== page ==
• 16a “Acted in a leading role—looked hard” ⇒ STARED. “Acted in a leading role” ⇒ STARRED, with extra R.
  • 19a “Eavesdrops on sort of Mediterranean bar?” ⇒ TAPS. “Sort of Mediterranean bar” ⇒ TAPAS, with extra A.
  • 1d “Undisciplined cop’s so lost organ parts!” ⇒ SOLO STOPS. Anagram of COP’S SO LOST with extra C.
  • 14d “Influence young bird (not European)” ⇒ PULL. “Young bird” ⇒ PULLET, with “European” ⇒ E removed, and extra T.
  • 18d “Eating rock dries up small arthropod” ⇒ SEA SLATER. “Rock” ⇒ SLATE inside “dries up” ⇒ SEARS, with extra S.

There were also three clues whose wordplay I didn’t understand:

  • 20a “Twelve, possibly concerned with organs” ⇒ RENAL.
  • 8d “Resulting from the actions of five at a funeral, I give out and take money” ⇒ TELLER.
  • 9d “Saddo, desperate and shown up” ⇒ NERD.

The seven extra letters I found were ACCORST, which could lead to ACCOURTS, ACROSTIC, CAR-COATS, ECTOSARC, or SOCRATIC. Of these, ACROSTIC was the only one that I could imagine being a “hint as to how to identify the isolated word”. That required an extra I somewhere, and indeed the wordplay in 9 down could be explained as “desperate” ⇒ DIRE, “and” ⇒ N, all “shown up”. (20 across is explained as an anagram of 12 across, LEARN. For 8 down we need another sense of TELLER, “one of the strokes made by a church bell ringing a funeral knell”; this is the result of the action of the RINGER from 5 down.)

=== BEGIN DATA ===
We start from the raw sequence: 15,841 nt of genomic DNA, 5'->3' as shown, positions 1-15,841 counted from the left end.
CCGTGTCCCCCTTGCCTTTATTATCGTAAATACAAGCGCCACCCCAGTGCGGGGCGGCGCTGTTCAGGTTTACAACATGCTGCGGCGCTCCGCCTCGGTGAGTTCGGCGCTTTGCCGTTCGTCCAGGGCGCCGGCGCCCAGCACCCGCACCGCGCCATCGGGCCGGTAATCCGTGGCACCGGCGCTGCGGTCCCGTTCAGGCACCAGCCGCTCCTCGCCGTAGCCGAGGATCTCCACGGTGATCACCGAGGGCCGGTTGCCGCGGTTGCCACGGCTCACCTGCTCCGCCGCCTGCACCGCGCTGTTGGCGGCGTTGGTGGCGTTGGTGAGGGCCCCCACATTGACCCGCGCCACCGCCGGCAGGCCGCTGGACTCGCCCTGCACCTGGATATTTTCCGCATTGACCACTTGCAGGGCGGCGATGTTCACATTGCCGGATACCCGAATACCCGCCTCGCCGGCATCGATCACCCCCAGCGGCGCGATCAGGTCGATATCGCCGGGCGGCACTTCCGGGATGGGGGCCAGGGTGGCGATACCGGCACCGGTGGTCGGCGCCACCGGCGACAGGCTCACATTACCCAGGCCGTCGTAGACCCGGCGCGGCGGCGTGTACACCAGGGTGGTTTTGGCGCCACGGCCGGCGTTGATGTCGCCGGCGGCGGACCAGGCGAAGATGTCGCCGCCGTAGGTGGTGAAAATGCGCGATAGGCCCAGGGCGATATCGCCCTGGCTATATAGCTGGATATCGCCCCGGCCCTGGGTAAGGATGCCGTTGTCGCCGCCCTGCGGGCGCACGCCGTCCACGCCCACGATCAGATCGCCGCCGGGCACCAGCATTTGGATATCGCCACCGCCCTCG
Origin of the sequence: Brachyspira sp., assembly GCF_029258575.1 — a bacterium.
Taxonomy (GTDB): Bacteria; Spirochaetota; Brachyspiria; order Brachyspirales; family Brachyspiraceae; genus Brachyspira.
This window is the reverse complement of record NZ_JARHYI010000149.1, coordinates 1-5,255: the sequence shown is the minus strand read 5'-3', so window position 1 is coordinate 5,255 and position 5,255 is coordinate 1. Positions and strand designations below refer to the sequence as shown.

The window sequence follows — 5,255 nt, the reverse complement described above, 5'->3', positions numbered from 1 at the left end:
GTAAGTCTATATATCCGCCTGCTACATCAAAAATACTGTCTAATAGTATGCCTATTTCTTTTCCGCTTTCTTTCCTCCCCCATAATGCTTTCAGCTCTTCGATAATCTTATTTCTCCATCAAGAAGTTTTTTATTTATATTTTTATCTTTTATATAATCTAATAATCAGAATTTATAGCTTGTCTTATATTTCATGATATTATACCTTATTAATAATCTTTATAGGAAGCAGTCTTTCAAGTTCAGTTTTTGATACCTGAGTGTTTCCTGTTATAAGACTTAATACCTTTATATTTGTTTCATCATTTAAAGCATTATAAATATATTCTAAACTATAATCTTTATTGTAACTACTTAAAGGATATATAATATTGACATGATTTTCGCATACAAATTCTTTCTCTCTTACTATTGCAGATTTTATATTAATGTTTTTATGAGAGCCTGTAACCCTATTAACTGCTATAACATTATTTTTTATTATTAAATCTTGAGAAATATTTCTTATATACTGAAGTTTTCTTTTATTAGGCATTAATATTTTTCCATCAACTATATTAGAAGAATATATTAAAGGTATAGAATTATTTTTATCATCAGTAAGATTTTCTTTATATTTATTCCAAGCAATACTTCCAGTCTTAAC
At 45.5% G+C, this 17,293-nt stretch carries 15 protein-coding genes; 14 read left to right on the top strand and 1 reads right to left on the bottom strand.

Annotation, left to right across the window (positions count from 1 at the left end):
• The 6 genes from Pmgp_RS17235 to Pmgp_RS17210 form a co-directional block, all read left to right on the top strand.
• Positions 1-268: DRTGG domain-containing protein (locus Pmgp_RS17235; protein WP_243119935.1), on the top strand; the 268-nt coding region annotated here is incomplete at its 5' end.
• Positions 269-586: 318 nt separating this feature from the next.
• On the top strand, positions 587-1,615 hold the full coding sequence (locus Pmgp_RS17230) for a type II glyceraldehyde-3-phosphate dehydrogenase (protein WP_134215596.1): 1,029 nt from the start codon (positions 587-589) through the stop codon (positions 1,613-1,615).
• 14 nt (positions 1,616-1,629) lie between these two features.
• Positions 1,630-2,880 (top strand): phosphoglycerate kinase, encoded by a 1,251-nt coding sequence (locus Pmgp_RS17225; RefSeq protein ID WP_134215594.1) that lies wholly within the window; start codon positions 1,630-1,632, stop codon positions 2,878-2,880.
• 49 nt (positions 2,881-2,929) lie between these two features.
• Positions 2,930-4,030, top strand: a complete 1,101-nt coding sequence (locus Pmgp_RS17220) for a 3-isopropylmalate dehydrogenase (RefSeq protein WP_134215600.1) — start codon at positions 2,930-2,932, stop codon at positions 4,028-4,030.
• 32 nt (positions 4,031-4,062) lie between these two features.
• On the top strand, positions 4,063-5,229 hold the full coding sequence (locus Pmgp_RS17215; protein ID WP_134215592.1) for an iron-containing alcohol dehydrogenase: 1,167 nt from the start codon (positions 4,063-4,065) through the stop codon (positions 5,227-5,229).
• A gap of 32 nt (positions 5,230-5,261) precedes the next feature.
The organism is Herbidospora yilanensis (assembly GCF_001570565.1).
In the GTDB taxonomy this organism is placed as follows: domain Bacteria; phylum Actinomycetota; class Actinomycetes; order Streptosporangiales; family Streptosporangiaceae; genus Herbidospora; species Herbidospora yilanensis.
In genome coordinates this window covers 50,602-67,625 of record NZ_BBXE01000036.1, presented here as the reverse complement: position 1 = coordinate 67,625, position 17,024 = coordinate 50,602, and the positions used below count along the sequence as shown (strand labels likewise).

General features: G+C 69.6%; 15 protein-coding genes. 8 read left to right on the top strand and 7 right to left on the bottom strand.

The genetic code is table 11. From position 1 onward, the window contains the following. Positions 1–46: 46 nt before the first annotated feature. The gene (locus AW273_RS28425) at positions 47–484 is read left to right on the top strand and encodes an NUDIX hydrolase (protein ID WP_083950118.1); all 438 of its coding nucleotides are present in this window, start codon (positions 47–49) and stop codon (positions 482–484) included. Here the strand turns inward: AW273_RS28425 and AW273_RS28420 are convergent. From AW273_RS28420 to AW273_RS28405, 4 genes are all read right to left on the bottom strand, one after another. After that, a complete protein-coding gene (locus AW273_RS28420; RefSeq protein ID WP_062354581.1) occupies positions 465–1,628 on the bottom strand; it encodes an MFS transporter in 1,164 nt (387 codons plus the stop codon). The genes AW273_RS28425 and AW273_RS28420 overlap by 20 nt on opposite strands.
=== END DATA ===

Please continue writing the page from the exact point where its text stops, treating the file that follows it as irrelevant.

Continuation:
At this point I spent an embarrassingly long time trying to work out the hint. I noticed that none of the extra letters was in an answer that goes below the isolated word: they are all in clues that start in the top half of the puzzle. So I started looking for hidden words that extended downwards from the isolated word. A point in favour of this idea was that that the word extending down from the tenth letter of the isolated word would have intersected with 29 across and resolved the five-way ambiguity there. The trouble with this idea was that there were far too many possibilities for the words, for example the word descending from the first letter of the isolated word could be CUE, DUE, GUE, HUE, RUE, or SUE.

Then I looked up ACROSTIC in Chambers. It’s “A poem or puzzle in which the first (or last) letters of each line spell a word or sentence”. Of each line. An across-tic. And indeed the initial letters of the clues spelled out EXTRA LETTER FROM CLUE N OCCURS N TIMES IN FINAL GRID.

(I should have paid more attention to the advice given to Shirley Curran by Chris Lancaster: “he invariably quickly scans the opening and closing letters of clues—just in case”. Lesson learned, I hope.)

Anyway, after counting up letters, I found that I was left with the twelve letters AACIOORRSSTT to finish the grid. These spelled ARISTOCRATS, leaving an O for NOBS.

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Listener 4071 – Oi, Galileo!

Posted by erwinch on 19 February 2010

Franc, with this his fifteenth Listener since 1994, is one of our more prolific setters but it is somewhat surprising to see from Dave’s Database that he has yet to set for any other principal series.  His first was slightly marred by printing mistakes (missing bar, incorrect grid length) but my overall impression is of straightforward fun puzzles.  His previous Listener was entitled Three Rings so are we perhaps seeing a series evolve here?  Five DotsSeven DashesNine …  The most memorable for me was *** (Letters from America) and I see that former LWO blogger, Duncan Horne, won the prize for that one.